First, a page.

By Chris Lane
By Jeff Balke
By Aaron Reiss
By Angelica Leicht
By Dianna Wray
By Aaron Reiss
By Camilo Smith
By Craig Malisow
An October 2005 analysis by economists at the Federal Reserve Bank of Dallas looked closely at how Texas recovered from the post-9/11 recession. They concluded that the Texas economy was significantly slower to heal and more jobless in its rebound than the national recovery, for a variety of reasons.
Perry's critics often say he benefits from all that "oil in the ground," but oil and gas jobs have waned. Meanwhile, a wider shift from manufacturing to government employment — especially all those education jobs added before Perry helped gut them — required major retraining of laid-off workers. According to the Fed study, that shift left the state's economy more susceptible to the punch it's taking now, and to the roundhouse represented in the recession's potential double-dip. But in the end, the report called Texas's poor performance in overall job creation "a bit of a mystery."
It was less mysterious in a report published two years later, by the conservative Kauffman Foundation. The group's "New Economy Index" measures growth and innovation in information technology. It examines an array of measures — patent applications, initial public stock offerings, immigration of knowledge workers, workforce education and other indicators — to see where the new technology economy is hot and where it isn't.
Of the 50 states, Texas earned a second-tier overall ranking in the 2007 report — 14th place — but with low marks in the areas of workforce education (34th), high-tech manufacturing (35th) and desirability as a destination for knowledge industry immigrants (44th). The 2010 version reported that Texas had slipped from an overall national ranking of 14th place in 2007 to 18th in 2010. And while Texas got a much better mark as home to high-tech manufacturing, moving up from a national rank of 35th four years ago to tenth place in 2010, Texas's overall rank was dragged down by rankings in the 40s in two key areas: workplace education and the immigration of knowledge workers.
What if Perry's critics are right? What if a strong public school system and prestigious university research programs were keys to Texas's economic success? If those legs of the Texas miracle are being sawed off, what's left?
Another important plank in Perry's Texas miracle platform is his portrayal of Texas as a low-tax state. The way he tells it, low state and local taxes are what is drawing businesses and people to his state. Like so much in Perry's portrait of Texas, the notion may be more wishful than real.
SMU's Weinstein now confines himself to the economics of energy, but for 25 years he was the state's best-known business recruitment and expansion consultant, hired by cities all over Texas. During that time most tax incentives in Texas amounted to state government giving local governments permission to give away their own tax bases to woo companies. It's a practice Weinstein now questions.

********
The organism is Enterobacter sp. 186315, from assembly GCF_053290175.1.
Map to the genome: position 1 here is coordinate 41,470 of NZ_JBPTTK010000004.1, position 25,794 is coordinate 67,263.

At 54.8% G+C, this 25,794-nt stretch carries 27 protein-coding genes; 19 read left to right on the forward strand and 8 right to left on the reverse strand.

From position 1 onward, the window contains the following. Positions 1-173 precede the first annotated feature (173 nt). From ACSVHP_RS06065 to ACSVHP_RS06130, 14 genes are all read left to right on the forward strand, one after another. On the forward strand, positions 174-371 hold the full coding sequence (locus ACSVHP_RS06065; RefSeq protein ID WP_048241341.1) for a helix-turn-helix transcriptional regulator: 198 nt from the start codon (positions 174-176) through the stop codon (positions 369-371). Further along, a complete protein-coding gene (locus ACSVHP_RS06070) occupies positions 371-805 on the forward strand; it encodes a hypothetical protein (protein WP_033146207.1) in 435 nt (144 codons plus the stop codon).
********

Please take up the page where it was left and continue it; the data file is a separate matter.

"All the research on economic development I'm familiar with over the last 60 years has found that state and local incentives are a fairly minor factor in the business site selection calculus," he says. "And that's understandable, because state and local taxes for a lot of companies are fairly minor costs of doing business."
Plus, he says, "every other state does the same thing."
But, as Weinstein points out, cutting those local taxes can hurt the localities that do it.
"[Those businesses are] still going to have kids in school," he says. "They're still going to need the roads and the water. Somebody else has got to pay for the cost of providing services to that business that isn't going to be paying its fair share of the taxes."
Despite the giveaways, small government still doesn't mean scant government in Texas. It means lots and lots of small government and accompanying taxes. Sure, a new Texan might relish the paycheck bump owed to the state's lack of income tax. But a typical Dallas property owner pays property taxes to the county, city, local schools, county hospital district, a county educational services district and a community college district, along with sales tax to the state, sales tax to the regional transportation agency and a plethora of local, county, regional and state fees and excise taxes.
In addition, a host of new tax-related entities, mainly invisible to the public, has been created in the last 25 years, including municipal utility districts, tax increment financing districts, redevelopment zones, municipal management districts and more, most of which have the power to borrow money, all of which must be repaid by taxes.
So is Texas truly the low-tax state Rick Perry paints it to be compared with the other 49? Judging by the few available comprehensive surveys, the answer is one that should be familiar by now: no.
The Council on State Taxation (COST), which represents large corporations on state tax issues, hires the accounting firm of Ernst & Young every year to study total state and local business taxes. Their 2010 study puts Texas at 19th for states with highest business taxes as a percentage of gross state product.
The Tax Foundation, a conservative think tank, gives Texas good marks for total state and local tax burden per capita — 39th place, with 50th marking the lowest tax burden. But the Tax Foundation ranks Texas fifth-worst for corporate taxes, a ranking that reflects a plethora of excise, licensing and other costs, taxes and negative incentives that businesses must deal with in Texas. The state also claims the third-highest effective property tax rate in the country after New Jersey and New Hampshire, according to the Tax Foundation.